13 Mar, 2014
Clean-tech company CarbonScape has developed and patented microwave technology to convert biomass into high-value carbon products, including activated carbon and coking fuel known as green coke.
Listen to audio: Clean technology
Veronica Meduna visits Blenheim-based CarbonScape to find out about the process they use to extract wood components from biomass from the forestry industry, including valuable gas byproducts. The current focus is on using offcuts from the harvesting process, which represents about 20% of the biomass in the industry and is otherwise discarded as waste.
Using microwave technology to pretreat the wood
CarbonScape uses a pretreatment process to extract various components from the woody biomass. They use microwave technology to heat the wood to around 700° with equipment they call Zippybling. Chief Technical Officer Greg Connor explains the bling comes from its shiny metal casing and zippy refers to the household Zip microwave that inspired the process.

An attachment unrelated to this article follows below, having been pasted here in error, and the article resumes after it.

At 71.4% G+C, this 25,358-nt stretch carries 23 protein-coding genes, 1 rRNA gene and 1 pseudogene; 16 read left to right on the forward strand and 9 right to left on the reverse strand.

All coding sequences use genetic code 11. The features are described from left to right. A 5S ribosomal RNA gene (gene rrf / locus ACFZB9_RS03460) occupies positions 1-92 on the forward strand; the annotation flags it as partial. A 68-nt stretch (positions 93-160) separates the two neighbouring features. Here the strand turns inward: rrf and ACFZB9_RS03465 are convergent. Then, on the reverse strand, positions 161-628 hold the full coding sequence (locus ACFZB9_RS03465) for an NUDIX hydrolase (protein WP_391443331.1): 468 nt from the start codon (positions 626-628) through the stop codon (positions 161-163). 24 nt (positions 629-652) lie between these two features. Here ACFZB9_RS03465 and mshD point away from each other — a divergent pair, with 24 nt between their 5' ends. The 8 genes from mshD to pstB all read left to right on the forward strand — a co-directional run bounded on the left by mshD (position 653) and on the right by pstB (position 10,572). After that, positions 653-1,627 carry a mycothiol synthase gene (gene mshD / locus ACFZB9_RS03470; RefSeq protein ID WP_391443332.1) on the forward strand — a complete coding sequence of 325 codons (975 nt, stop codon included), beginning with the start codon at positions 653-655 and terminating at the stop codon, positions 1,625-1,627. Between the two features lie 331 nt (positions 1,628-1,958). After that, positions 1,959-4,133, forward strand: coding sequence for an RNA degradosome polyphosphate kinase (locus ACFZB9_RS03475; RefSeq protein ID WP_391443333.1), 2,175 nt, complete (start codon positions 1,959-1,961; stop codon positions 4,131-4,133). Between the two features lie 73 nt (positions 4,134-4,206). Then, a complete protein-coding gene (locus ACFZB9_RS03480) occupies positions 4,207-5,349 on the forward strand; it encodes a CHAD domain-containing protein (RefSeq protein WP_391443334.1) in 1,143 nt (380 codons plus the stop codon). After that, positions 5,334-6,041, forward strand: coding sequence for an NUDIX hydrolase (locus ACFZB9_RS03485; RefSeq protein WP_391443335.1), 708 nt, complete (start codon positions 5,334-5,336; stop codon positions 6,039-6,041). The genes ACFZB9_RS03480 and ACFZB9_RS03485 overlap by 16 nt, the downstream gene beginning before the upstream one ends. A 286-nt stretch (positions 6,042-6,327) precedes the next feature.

CarbonScape designs pilot plant to supply green coke to New Zealand Steel
Currently, the CarbonScape team is designing a pilot plant to scale up from the batch reactor to a continuous system in order to supply green coke to New Zealand Steel. New Zealand Steel is the sole producer of flat rolled steel products in New Zealand for the building and agricultural industries. They will use it as a substitute for fossil carbon in their steel-making operation at Glenbrook to help reduce pollution and carbon emissions.
Get news story: Green coke to be used in steel making
Get Radio NZ audio: Fixing carbon
Programme details: Our Changing World
- 24 April 2014